- How do I know if a motorcycle helmet is acceptable under my state’s helmet law?
- In a case with multiple heirs, how are damages divided?
- Will My Health Insurance Coverage or Paid Sick Leave from Work Limit My Recovery For My Motorcycle accident?
- Is There Anyone Other Than the Drivers and Passengers Involved in a Motor Vehicle Collision That I Could Sue for My Damages?
- Will My Attorney Need To Retain Experts To Prove Liability And Damages Even Though My Injury Is So Obvious?
- Who can sue for an amputation injury?
Is A Personal Injury Settlement Taxed?
- July 4, 2016
Personal injury litigation can take months, or years, before it concludes. After you pay the medical liens and legal fees, the plaintiff ends up with a lump sum, or a structured settlement. The next big question you probably have, is “will my settlement be taxed.” The answer is yes, and sometimes – no. It all depends on what the settlement money is for.
What part isn’t taxed
Any settlement which is for compensation for a physical injury, or illness, is not taxed. On-going medical costs, past+future lost wages, and compensation for mental anguish – can be included in the untaxed component of your settlement – so long as it was the result of a physical condition.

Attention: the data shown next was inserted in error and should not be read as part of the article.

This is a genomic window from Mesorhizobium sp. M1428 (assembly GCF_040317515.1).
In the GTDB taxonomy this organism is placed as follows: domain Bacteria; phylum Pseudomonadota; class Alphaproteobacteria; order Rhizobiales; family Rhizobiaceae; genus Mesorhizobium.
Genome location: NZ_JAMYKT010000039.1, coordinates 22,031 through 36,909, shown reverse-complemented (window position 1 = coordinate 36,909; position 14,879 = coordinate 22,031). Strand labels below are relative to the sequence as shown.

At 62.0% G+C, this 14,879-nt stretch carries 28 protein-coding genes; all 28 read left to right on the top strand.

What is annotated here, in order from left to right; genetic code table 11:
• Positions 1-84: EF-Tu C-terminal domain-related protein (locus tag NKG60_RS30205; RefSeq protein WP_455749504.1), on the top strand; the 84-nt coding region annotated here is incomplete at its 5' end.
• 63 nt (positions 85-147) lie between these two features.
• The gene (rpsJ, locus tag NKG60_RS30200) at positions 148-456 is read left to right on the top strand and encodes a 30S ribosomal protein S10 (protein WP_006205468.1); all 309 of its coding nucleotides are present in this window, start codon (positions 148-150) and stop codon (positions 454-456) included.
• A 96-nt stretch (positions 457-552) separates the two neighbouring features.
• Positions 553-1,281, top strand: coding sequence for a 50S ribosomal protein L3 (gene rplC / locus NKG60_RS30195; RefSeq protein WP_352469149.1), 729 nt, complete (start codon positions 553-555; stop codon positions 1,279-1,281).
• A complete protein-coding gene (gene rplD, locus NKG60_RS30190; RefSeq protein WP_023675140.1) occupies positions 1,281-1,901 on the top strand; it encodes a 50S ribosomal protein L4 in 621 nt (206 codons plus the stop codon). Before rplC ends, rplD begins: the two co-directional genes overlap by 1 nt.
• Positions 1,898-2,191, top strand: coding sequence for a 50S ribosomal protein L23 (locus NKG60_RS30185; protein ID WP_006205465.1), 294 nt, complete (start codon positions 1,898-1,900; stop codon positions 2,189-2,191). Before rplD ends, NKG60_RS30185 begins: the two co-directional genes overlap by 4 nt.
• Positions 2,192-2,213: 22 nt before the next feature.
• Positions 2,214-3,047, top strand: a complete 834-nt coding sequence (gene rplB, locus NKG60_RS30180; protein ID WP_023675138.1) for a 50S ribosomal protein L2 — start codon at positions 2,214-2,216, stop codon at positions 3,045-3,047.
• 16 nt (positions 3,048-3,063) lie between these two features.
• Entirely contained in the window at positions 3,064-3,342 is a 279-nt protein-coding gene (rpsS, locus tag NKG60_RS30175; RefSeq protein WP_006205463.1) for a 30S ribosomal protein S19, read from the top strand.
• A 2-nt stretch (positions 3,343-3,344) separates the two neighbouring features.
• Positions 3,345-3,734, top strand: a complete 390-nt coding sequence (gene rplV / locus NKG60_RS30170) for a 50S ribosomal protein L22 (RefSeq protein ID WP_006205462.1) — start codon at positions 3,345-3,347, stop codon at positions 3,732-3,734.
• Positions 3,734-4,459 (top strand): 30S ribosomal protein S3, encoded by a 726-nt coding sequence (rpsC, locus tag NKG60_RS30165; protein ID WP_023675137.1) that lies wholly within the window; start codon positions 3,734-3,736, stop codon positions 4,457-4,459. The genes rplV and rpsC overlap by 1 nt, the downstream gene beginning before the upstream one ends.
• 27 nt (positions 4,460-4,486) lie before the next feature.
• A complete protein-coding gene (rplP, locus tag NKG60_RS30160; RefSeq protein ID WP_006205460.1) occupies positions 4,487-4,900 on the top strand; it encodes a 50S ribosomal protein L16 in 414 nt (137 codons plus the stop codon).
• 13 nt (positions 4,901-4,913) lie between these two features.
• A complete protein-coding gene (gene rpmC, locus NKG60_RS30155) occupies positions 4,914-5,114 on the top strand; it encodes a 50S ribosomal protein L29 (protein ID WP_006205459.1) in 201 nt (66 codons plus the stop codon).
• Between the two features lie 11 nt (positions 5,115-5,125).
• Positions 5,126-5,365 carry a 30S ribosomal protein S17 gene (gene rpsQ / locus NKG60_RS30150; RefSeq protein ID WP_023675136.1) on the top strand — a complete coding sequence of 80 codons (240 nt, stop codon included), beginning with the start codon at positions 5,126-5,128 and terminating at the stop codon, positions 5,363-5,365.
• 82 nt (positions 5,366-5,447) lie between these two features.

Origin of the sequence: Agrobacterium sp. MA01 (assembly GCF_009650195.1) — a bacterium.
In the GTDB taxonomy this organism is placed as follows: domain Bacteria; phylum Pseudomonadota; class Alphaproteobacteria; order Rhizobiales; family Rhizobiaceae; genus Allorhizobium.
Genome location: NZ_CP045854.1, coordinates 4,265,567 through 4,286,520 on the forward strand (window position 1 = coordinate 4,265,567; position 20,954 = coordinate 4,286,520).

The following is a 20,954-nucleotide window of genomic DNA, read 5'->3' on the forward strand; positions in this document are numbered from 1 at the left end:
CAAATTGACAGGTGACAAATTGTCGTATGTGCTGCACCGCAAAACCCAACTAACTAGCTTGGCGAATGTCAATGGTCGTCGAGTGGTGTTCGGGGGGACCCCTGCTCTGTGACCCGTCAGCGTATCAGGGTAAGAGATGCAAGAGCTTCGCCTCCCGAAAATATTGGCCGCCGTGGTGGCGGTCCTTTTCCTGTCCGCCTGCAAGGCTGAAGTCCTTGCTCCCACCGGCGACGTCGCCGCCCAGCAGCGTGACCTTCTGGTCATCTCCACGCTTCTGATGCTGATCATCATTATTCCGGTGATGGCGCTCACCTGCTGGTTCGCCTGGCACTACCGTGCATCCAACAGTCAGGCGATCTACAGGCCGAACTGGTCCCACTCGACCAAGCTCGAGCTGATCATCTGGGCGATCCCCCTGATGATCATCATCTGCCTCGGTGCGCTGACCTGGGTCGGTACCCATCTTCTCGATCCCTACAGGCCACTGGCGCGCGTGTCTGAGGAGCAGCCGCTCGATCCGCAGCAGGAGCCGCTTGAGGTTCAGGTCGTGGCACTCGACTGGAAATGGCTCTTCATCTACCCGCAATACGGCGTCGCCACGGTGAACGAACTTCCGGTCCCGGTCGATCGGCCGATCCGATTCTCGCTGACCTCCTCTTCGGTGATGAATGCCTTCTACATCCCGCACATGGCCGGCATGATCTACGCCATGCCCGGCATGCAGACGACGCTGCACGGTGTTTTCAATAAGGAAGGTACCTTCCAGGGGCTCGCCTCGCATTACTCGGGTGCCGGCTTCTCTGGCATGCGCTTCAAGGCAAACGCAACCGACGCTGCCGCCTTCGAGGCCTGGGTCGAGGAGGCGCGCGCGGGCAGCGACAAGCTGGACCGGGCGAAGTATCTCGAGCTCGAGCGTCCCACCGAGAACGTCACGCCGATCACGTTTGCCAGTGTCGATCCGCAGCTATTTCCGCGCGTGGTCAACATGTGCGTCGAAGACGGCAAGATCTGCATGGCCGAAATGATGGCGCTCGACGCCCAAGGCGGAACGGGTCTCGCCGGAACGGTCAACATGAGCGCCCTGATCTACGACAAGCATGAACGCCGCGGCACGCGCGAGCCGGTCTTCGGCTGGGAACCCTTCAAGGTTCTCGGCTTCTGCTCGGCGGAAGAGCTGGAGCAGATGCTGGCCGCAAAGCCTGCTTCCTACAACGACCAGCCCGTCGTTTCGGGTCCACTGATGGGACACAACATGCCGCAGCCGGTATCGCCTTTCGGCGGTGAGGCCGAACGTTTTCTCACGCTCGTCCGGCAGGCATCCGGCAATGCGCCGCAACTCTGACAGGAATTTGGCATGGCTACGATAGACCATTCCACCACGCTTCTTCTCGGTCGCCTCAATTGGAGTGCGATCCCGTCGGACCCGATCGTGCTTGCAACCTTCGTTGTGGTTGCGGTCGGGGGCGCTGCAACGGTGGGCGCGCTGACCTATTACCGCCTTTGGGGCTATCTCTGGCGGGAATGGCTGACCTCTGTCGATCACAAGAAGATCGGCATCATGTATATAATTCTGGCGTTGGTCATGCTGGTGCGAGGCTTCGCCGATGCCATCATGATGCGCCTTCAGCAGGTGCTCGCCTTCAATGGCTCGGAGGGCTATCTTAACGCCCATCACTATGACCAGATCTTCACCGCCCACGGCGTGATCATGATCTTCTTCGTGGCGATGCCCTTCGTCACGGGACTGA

What part is taxed?
It’s always good to speak to a personal injury law firm to get the answer, since each case is different. If a settlement is compensation for the effect of a mental condition – not related to a physical injury, then it will be taxed. In large mass tort cases, the time between filing and the final verdict can be years. In cases like this, it’s common for the interest that’s accrued to be awarded to the plaintiff. The base compensation may not be taxed, but the interest on this settlement can be taxed.
If you have received proceeds from a settlement that may qualify to be taxed, then it’s important you realize that the funds will be taxed as capital gains – not income.